From his experience, Ding found that workplace discrimination against women in Singapore tends to be less overt than in some other countries.
“On the surface and based on our own internal review of companies’ policies and procedures, many of them acknowledge the need to guard against workplace discrimination,” he said.
However, he pointed out some practices that may still amount to female discrimination.
These include being passed over or held back from a promotion after going on maternity leave; being paid less than their male counterparts because that is the “market rate” for women; or being passed over for a role on the claim that it is physically demanding and the woman had expressed an unwillingness to commit to the job.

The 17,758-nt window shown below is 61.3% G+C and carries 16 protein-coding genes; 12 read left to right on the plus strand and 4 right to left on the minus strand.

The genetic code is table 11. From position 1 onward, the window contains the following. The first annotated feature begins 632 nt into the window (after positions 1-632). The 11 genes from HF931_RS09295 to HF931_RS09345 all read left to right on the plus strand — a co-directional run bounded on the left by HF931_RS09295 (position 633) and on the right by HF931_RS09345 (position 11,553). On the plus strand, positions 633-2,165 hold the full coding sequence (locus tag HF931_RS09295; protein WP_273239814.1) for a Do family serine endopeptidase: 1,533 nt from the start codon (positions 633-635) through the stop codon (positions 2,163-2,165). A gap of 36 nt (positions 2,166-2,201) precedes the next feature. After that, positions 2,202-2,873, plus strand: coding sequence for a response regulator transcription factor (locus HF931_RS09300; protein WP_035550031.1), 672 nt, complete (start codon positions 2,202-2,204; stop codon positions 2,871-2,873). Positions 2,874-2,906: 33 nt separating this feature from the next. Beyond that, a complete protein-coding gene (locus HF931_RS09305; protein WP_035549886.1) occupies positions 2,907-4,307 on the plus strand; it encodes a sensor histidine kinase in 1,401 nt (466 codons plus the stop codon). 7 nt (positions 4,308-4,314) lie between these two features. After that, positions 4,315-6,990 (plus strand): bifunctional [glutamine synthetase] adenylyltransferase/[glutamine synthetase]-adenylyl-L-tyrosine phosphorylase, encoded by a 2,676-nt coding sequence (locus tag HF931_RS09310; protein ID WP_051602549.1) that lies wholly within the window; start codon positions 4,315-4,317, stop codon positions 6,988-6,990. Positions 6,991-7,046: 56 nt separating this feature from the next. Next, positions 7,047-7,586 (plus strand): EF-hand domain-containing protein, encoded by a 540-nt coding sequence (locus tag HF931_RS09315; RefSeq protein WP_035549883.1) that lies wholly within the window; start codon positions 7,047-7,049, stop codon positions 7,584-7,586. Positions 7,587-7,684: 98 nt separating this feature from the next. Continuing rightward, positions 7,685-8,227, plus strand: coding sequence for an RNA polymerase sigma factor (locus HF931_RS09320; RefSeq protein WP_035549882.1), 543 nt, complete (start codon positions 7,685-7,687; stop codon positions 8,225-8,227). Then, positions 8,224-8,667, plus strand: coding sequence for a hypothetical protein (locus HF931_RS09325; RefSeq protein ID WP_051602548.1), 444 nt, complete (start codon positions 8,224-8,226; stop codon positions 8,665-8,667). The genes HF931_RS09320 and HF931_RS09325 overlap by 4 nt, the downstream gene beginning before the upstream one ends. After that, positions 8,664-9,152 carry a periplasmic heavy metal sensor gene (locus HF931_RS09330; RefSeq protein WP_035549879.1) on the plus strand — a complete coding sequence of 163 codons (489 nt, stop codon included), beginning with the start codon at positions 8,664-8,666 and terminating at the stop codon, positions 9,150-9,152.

Ian Lim, TSMP Law Corporation’s head of employment and labour, pointed out that discrimination can also occur during the hiring process due to a woman’s marital status, pregnancy, or even just the possibility of her getting pregnant.
“With women who just got married, some prospective employers may assume they will likely be absent from work and on maternity leave due to their prospective pregnanices, and quite unacceptably be less keen to hire them,” he said.
PROTECTIONS AGAINST DISCRIMINATION
Ding said Singapore does not have anti-discrimination legislation at the moment, though that is set to change as the government intends to enshrine existing workplace anti-discrimination guidelines into law.
“For now, existing protections vary from organisation to organisation depending on internal policies,” he said.
That doesn’t mean, however, that women have no other recourse beyond their company’s human resources or internal affairs department.